My Treatise has Linkrot

The internet is like a library in a nuthouse: there’s lots of good stuff out there, but sometimes a Crazy has drawn on or ripped out the pages.  I’m talking about linkrot, the disease that plagues professionals who try and make the web a safe place for all scholars.  If you’ve read my blog, you know I’m a semi-lucid, raving baboon.  You also know that I am a huge proponent of digitization and internet access of historical data.

That’s why linkrot kills me; it undermines everything that I hope to see come from the web.  As a researcher, nothing is more important than reliability of sources.  Like a scientist historians have to provide proof for their conclusions, otherwise they will be accused of falsifying data, or worse, relying on an undergrad to sort through documents.  That’s why hard copies are so difficult to replace: a book will be in a library, some library, somewhere.  An internet site?  Not so much.

Linkrot occurs when a web site is linked to (or referenced to , such as in a journal article) but no longer exists, or leads to another location.  The source of the data is gone, and cannot be retrieved unless a cached version of the page can be found somewhere.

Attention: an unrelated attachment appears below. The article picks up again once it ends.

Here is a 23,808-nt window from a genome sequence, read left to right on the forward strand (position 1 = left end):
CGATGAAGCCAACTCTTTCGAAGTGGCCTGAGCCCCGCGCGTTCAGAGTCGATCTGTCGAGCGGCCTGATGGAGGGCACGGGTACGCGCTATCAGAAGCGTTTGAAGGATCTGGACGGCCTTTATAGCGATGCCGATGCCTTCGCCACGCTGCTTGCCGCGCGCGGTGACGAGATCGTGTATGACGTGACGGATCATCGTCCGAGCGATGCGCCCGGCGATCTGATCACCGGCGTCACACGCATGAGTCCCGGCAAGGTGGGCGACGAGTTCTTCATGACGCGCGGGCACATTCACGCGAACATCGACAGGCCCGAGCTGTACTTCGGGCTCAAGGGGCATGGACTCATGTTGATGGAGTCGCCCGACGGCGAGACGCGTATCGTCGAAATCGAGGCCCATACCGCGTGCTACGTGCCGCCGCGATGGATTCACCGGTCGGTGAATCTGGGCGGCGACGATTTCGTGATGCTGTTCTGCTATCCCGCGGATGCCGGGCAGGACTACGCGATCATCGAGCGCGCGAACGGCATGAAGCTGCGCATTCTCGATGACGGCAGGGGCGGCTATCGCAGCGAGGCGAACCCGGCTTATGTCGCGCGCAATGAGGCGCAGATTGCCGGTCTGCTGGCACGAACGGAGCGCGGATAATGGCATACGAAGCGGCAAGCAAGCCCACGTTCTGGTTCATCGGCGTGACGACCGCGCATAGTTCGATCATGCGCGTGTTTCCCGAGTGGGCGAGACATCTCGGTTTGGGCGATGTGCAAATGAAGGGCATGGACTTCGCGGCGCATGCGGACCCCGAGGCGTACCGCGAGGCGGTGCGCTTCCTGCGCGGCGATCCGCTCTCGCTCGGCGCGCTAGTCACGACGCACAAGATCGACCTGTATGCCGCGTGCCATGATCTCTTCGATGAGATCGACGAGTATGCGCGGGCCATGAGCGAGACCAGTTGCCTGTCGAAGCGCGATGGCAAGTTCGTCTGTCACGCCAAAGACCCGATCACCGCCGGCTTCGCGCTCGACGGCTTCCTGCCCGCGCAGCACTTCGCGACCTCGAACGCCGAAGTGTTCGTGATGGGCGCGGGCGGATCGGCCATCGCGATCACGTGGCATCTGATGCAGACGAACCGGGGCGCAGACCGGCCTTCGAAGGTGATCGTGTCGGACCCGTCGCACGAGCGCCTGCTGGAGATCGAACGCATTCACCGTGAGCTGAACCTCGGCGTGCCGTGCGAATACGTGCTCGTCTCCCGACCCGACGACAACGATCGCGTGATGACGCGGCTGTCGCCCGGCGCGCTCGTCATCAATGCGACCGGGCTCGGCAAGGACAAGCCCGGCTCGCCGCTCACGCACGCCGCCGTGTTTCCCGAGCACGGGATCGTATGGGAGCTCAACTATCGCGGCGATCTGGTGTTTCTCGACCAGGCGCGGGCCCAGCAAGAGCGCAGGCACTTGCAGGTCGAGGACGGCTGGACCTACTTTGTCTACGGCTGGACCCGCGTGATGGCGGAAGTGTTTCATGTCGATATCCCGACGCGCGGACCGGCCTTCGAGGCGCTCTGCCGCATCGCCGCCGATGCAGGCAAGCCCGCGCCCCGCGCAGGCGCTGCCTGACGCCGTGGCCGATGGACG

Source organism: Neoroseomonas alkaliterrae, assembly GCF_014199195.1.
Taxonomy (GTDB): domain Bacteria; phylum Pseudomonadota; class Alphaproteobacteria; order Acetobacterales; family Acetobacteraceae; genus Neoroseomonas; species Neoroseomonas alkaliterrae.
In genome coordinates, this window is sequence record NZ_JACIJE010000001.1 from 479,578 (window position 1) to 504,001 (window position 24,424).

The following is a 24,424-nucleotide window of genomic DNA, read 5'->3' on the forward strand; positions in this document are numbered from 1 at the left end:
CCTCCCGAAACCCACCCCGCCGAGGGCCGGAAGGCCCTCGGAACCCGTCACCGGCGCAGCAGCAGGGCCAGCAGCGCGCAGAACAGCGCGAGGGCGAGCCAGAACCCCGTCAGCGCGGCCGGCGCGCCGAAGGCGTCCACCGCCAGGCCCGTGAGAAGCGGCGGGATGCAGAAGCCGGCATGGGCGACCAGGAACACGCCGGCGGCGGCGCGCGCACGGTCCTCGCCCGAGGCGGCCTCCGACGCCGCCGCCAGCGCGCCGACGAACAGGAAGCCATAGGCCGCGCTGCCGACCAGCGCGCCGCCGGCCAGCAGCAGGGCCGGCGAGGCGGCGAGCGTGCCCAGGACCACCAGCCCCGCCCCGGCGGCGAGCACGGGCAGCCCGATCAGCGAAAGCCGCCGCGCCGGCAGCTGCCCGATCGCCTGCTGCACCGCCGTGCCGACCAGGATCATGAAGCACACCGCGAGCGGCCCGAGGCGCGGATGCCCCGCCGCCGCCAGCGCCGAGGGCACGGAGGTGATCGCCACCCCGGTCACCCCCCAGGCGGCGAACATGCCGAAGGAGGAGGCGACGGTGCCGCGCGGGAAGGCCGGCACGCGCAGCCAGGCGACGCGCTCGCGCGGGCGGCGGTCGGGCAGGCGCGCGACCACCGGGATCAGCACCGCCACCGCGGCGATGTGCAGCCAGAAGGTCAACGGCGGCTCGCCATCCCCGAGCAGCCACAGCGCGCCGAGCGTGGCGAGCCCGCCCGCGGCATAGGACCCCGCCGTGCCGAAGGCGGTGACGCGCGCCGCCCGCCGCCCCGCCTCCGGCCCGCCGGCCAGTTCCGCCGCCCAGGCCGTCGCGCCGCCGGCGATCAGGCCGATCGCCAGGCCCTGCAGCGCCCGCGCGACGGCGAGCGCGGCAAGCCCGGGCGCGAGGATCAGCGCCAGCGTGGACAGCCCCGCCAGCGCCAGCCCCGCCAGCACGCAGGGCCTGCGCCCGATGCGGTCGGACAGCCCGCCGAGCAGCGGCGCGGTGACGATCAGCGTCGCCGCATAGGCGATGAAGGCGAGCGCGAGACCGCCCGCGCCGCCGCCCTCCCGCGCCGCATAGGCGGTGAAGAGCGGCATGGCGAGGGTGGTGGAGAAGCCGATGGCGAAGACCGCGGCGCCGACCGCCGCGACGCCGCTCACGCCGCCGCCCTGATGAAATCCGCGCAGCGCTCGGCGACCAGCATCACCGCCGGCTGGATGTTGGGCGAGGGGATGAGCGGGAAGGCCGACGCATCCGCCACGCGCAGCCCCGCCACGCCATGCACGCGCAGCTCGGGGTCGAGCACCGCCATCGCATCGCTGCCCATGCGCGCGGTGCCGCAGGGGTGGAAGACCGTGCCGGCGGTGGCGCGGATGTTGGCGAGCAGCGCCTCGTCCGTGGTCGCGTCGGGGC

Servers go down.  I’ve known podcasts that can’t handle the traffic of their patrons, so why would a site devoted to historical research be exempt?  Funding may cease, data may be lost…then where does all of that stored goodness go?  Into oblivion, just like the hopes and dreams of art majors.  How can we avoid this disaster?  I’ve said in the past: redundancy is the key.  If you find a file online that has all of the census data you need, for Pete’s sake, save a copy for yourself.  Then you know you’ve got it.  You can also download an entire web page, or an article.  PDFs may be bigger than some other files, but at least you know you’re safe from dreaded linkrot.

This is why I think entirely web-based journals are bad, and PDF articles are good.  PDFs are simple.  It’s one file, all of the information and the article is there, in its entirety, whenever you need it.  A web-based article has to be kept in its own folder, if you are even allowed to download it, which you may not be.   Whatever the case, there are ways to safeguard yourself from linkrot if you’re careful enough to back up your internet sources.

So put a profilactic on your paper, and help prevent linkrot today.

 

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